The biological properties of Hu1A3B-7 were further investigated using an in vitro cytokine secretion assay. PBMCs from human donors were incubated in the presence of either Hu1A3B-7 or Mu1A3B-7 for 24 h. The release of inflammatory cytokines was then monitored. Experiments were performed at least twice using control human and murine antibodies for comparison and a positive control of ConA. Data shown are representative of these experiments (FIG. 11). Stimulation of human PBMCs with Mu1A3B-7 and a control murine antibody resulted in secretion of significantly higher levels of cytokines, MCP-1, IL-6, TNF α, and IL-10 compared to PBMCs stimulated with Hu1A3B-7 and a fully human control antibody (FIG. 11). A similar pattern was seen when comparing the cytokine response of human PBMCs stimulated with murine or human IgG controls. Levels of IL-12p70, INF-γ, and IL-13 were also analysed but were found to be at the lower limit of detection, however ConA still elicited a positive response for all these cytokines (data not shown). This suggests that Hu1A3B-7 may appear more "human-like" to the immune system and has less potential to non-specifically stimulate an inflammatory cytokine response than the parental murine antibody.
LIST OF FIGURES
 FIG. 1: annotated sequence from murine antibody 1A3B7 A) Variable light chain, B) Variable heavy chain.
 FIG. 2: Evaluation of the retention of the antigen binding activity of the putative VH and VL domains isolated from the hybridoma cell line 1A3B7 in scAb format. The activity of the scAb was compared to the activity of the parental murine antibody using non-specific scAb and murine monoclonal as negative controls. The activity of the variable domains when displayed on the surface of M13 filamentous phage is also shown.
 FIG. 3: Evaluation of the relative antigen binding activity of Chimeric 1A3B7 (murine VH and VL grafted onto human IgG1 isotype contact regions) in comparison to the murine parental molecule.
 FIG. 4: Alignment of humanised sequences generated for A) the VL domain of antibody 1A3B7 and B) the VH domain of 1A3B7, The amino acid sequences of the humanised variants are shown in comparison with the murine parental molecule for each variable domain. The CDR regions grafted on to each framework region are shown highlighted in grey. Amino acid residues that have changed from the original murine molecule to reflect the sequences of the human germline are shown boxed. The unusual isoleucine found within the murine VH domain of 1A3B7 and retained in one of the humanised VH variants (DP75 (CAI)), is shown highlighted by cross hatching.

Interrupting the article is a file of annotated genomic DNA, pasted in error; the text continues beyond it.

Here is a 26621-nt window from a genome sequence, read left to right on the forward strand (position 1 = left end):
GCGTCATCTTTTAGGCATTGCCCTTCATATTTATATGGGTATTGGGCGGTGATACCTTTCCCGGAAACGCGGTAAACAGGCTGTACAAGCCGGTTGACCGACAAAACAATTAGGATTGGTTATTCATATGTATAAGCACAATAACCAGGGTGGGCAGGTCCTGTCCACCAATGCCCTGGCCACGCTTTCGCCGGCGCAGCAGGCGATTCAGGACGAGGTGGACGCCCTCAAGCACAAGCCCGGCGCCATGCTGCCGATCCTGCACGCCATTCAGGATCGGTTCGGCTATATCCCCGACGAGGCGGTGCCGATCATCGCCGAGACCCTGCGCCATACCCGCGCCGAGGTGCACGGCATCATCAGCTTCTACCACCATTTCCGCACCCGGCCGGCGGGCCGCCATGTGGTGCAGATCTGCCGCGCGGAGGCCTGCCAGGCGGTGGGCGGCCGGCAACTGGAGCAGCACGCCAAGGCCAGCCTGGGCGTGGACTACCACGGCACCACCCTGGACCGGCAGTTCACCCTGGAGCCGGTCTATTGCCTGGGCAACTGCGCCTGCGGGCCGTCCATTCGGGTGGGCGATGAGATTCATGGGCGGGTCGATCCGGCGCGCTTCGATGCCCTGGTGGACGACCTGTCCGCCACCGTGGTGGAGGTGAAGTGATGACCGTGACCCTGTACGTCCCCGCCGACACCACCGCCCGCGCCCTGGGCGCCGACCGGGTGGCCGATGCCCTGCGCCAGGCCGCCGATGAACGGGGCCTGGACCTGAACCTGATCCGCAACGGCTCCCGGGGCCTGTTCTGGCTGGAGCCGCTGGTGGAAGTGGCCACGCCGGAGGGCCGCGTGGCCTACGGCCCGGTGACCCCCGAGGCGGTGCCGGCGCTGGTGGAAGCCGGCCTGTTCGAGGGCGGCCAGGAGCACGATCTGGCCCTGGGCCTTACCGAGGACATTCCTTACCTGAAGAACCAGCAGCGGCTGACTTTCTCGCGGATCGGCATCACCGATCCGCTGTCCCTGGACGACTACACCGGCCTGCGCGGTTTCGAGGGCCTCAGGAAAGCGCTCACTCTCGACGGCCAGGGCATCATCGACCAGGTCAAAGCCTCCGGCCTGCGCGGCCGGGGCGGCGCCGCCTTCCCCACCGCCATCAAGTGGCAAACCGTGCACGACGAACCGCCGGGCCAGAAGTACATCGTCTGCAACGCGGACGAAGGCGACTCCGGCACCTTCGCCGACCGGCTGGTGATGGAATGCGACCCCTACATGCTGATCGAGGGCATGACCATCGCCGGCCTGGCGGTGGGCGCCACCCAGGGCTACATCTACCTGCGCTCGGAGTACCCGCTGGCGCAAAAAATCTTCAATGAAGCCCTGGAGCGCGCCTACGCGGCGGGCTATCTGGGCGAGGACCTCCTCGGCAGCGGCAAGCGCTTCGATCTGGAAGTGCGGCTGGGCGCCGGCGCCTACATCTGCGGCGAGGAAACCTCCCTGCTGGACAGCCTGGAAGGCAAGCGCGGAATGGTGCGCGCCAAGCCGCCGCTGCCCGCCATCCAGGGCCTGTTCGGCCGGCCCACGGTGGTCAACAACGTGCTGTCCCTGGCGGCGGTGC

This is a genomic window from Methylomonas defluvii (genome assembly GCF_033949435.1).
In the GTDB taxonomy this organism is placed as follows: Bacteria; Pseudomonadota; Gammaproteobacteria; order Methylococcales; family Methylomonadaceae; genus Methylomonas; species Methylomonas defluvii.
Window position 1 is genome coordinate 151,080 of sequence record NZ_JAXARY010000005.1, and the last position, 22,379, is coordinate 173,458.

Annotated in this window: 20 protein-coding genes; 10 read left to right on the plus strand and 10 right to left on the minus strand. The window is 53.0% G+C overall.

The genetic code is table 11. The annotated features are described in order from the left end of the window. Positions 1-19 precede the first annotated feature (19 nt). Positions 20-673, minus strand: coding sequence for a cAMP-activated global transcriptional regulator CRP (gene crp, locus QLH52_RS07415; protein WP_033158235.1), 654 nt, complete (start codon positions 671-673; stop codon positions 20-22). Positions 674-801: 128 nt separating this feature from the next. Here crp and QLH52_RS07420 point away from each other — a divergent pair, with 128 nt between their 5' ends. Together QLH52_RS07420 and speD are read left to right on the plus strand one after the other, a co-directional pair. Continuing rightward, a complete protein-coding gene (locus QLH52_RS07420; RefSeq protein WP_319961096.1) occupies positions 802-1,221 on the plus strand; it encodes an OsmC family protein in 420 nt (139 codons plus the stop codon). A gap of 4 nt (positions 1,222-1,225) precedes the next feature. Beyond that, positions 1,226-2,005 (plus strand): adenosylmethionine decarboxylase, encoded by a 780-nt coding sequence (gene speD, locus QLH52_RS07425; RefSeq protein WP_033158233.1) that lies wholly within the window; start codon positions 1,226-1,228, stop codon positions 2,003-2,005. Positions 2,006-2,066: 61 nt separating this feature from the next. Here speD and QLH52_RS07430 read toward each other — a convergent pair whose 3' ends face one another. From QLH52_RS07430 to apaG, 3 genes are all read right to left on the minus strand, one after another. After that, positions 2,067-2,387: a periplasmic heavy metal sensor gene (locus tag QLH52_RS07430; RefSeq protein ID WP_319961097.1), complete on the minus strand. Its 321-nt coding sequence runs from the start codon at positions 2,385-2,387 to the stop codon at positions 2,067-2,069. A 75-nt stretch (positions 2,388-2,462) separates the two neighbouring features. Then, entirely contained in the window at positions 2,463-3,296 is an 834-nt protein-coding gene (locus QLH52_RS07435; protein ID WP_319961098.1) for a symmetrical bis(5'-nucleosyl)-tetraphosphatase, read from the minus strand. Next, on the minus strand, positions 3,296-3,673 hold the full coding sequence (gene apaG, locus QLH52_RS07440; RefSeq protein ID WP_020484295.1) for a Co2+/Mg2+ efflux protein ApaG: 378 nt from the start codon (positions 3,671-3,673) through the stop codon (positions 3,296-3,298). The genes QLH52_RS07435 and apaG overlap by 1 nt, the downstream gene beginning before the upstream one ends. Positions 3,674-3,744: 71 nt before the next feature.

FIG. 5: Comparison of the binding profiles of humanised 1A3B7 antibody molecule VH DP75(CAI)/VL B1 in comparison with the parent murine 1A3B7 and the chimeric 1A3B7 (murine variable domains with human constant backbone). Binding profiles of the murine molecule with the humanised and chimeric molecules are not comparable across the dilution series due the necessity to use different anti-species detection regents within this ELISA.
 FIG. 6: Analysis of purified hu1A3B7 (DP75 CAI/BI) by denaturing SDS-PAGE. Lane 1 is loaded with 1 μg of a non-specific human IgG1 molecule that was electrophoresed as a positive control. Lane 2 is loaded with 1 μg of DP75 CAI/BI. The denaturing SDS-Page was stained using GelCode® stain to show electrophoresis of the heavy and light chains of the recombinant molecule.
 FIG. 7: Comparison of the relative binding efficiency of Hu1A3B7 to a range of VEEV strains in comparison to the parental murine 1A3B7 antibody. Each antibody (10 μg/ml) was tested by ELISA using antigen prepared from VEEV strains TC-83, TrD, P676, 3880, Mena II, 78V, Fe37c, BeAn8, Pixuna, CaAr508 and AG80 (subtypes IA/B, IA/B, IC, ID, IE, IF, II, IIIA, IV, V and VI respectively). Negative control antigen was prepared from cells that had been mock infected. n=6 for all data points, 95% confidence intervals are shown.
 FIG. 8: Comparison of the relative neutralisation activity of Hu1A3B7 to the parental murine 1A3B7 antibody. Incubation of virus with media was used as a positive control for virus infectivity in cell culture. A reduction in titre as compared to control wells without MAB, of equal to or greater than 3-fold (0.48 log 10) or the production of obviously smaller "pinpoint" plaques compared to the plaque size in controls was considered indicative of neutralisation. 95% Confidence limits are shown.
 FIG. 9: ELISA analysis of the binding of Hu1 A3B7 to a range of VEEV strains over a dilution series of antibody
 FIG. 10: Analysis of the reactivity of Hu1A3B7 and Mu1A3B7 to A) polyclonal anti-mouse and B) anti-human detection antibodies.
 FIG. 11: Secretion of inflammatory cytokines from human Peripheral Blood Mononuclear Cells (PBMCs) stimulated for 24 h with murine, human and humanised antibodies. Levels of IL-6, TNF-α, IL-10 and MCP-1 were measured by CBA; all cytokine data are expressed as μg/ml.=significant difference between the Mu1A3B-7 and Hu1 A3B-7 stimulated human PBMCs (Mann Whitney U test, *=p<0.05 and **=p<0.01). Experiments were performed at least twice and data shown are a representative experiment. Values represent the mean±SE for 6 samples per group.